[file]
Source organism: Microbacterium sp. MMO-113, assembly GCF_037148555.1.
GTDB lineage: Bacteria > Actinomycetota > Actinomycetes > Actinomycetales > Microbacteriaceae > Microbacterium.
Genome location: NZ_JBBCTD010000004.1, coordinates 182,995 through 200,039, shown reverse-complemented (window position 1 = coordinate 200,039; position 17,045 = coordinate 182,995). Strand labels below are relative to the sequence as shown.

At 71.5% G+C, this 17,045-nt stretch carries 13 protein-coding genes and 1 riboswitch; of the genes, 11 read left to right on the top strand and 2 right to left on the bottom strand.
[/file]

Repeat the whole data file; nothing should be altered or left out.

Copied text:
Source organism: Microbacterium sp. MMO-113, assembly GCF_037148555.1.
GTDB lineage: Bacteria > Actinomycetota > Actinomycetes > Actinomycetales > Microbacteriaceae > Microbacterium.
Genome location: NZ_JBBCTD010000004.1, coordinates 182,995 through 200,039, shown reverse-complemented (window position 1 = coordinate 200,039; position 17,045 = coordinate 182,995). Strand labels below are relative to the sequence as shown.

At 71.5% G+C, this 17,045-nt stretch carries 13 protein-coding genes and 1 riboswitch; of the genes, 11 read left to right on the top strand and 2 right to left on the bottom strand.